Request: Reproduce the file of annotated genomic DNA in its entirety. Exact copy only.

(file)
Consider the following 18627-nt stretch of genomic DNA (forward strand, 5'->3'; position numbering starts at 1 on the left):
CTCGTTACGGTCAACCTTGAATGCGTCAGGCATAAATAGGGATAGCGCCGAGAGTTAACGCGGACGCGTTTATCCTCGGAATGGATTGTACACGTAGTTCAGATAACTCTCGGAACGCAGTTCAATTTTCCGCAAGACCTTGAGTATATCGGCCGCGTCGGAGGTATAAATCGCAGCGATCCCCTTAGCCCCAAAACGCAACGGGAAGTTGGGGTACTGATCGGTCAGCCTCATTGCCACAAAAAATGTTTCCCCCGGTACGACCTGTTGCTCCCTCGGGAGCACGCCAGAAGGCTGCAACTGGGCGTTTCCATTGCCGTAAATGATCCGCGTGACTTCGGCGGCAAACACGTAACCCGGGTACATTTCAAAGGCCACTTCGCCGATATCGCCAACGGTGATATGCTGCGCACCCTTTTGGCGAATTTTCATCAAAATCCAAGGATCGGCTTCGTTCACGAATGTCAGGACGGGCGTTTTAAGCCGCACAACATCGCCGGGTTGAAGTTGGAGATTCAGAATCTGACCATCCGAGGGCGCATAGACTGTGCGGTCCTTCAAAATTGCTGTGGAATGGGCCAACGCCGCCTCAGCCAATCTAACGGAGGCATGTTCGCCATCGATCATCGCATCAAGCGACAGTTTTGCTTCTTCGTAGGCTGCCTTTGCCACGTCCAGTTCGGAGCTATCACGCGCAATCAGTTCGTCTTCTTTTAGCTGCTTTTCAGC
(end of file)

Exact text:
Consider the following 18627-nt stretch of genomic DNA (forward strand, 5'->3'; position numbering starts at 1 on the left):
CTCGTTACGGTCAACCTTGAATGCGTCAGGCATAAATAGGGATAGCGCCGAGAGTTAACGCGGACGCGTTTATCCTCGGAATGGATTGTACACGTAGTTCAGATAACTCTCGGAACGCAGTTCAATTTTCCGCAAGACCTTGAGTATATCGGCCGCGTCGGAGGTATAAATCGCAGCGATCCCCTTAGCCCCAAAACGCAACGGGAAGTTGGGGTACTGATCGGTCAGCCTCATTGCCACAAAAAATGTTTCCCCCGGTACGACCTGTTGCTCCCTCGGGAGCACGCCAGAAGGCTGCAACTGGGCGTTTCCATTGCCGTAAATGATCCGCGTGACTTCGGCGGCAAACACGTAACCCGGGTACATTTCAAAGGCCACTTCGCCGATATCGCCAACGGTGATATGCTGCGCACCCTTTTGGCGAATTTTCATCAAAATCCAAGGATCGGCTTCGTTCACGAATGTCAGGACGGGCGTTTTAAGCCGCACAACATCGCCGGGTTGAAGTTGGAGATTCAGAATCTGACCATCCGAGGGCGCATAGACTGTGCGGTCCTTCAAAATTGCTGTGGAATGGGCCAACGCCGCCTCAGCCAATCTAACGGAGGCATGTTCGCCATCGATCATCGCATCAAGCGACAGTTTTGCTTCTTCGTAGGCTGCCTTTGCCACGTCCAGTTCGGAGCTATCACGCGCAATCAGTTCGTCTTCTTTTAGCTGCTTTTCAGC